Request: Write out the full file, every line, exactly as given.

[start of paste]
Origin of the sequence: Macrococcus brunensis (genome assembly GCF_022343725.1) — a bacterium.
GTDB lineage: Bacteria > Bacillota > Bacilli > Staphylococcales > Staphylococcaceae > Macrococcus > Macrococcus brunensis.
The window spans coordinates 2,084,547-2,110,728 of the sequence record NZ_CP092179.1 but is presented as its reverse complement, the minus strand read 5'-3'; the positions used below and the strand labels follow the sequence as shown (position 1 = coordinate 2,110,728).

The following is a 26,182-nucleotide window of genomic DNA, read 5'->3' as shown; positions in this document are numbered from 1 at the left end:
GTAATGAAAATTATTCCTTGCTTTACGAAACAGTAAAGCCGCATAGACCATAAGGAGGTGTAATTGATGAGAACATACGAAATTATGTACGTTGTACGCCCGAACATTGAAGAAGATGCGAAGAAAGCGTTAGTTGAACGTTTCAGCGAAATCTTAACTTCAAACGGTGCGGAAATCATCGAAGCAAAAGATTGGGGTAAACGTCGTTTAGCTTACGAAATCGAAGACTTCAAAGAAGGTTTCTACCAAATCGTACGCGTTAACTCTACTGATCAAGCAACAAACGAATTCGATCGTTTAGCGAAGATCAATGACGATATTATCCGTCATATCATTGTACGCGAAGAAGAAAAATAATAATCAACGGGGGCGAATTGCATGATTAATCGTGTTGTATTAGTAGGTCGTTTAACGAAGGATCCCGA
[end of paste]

Origin of the sequence: Macrococcus brunensis (genome assembly GCF_022343725.1) — a bacterium.
GTDB lineage: Bacteria > Bacillota > Bacilli > Staphylococcales > Staphylococcaceae > Macrococcus > Macrococcus brunensis.
The window spans coordinates 2,084,547-2,110,728 of the sequence record NZ_CP092179.1 but is presented as its reverse complement, the minus strand read 5'-3'; the positions used below and the strand labels follow the sequence as shown (position 1 = coordinate 2,110,728).

The following is a 26,182-nucleotide window of genomic DNA, read 5'->3' as shown; positions in this document are numbered from 1 at the left end:
GTAATGAAAATTATTCCTTGCTTTACGAAACAGTAAAGCCGCATAGACCATAAGGAGGTGTAATTGATGAGAACATACGAAATTATGTACGTTGTACGCCCGAACATTGAAGAAGATGCGAAGAAAGCGTTAGTTGAACGTTTCAGCGAAATCTTAACTTCAAACGGTGCGGAAATCATCGAAGCAAAAGATTGGGGTAAACGTCGTTTAGCTTACGAAATCGAAGACTTCAAAGAAGGTTTCTACCAAATCGTACGCGTTAACTCTACTGATCAAGCAACAAACGAATTCGATCGTTTAGCGAAGATCAATGACGATATTATCCGTCATATCATTGTACGCGAAGAAGAAAAATAATAATCAACGGGGGCGAATTGCATGATTAATCGTGTTGTATTAGTAGGTCGTTTAACGAAGGATCCCGA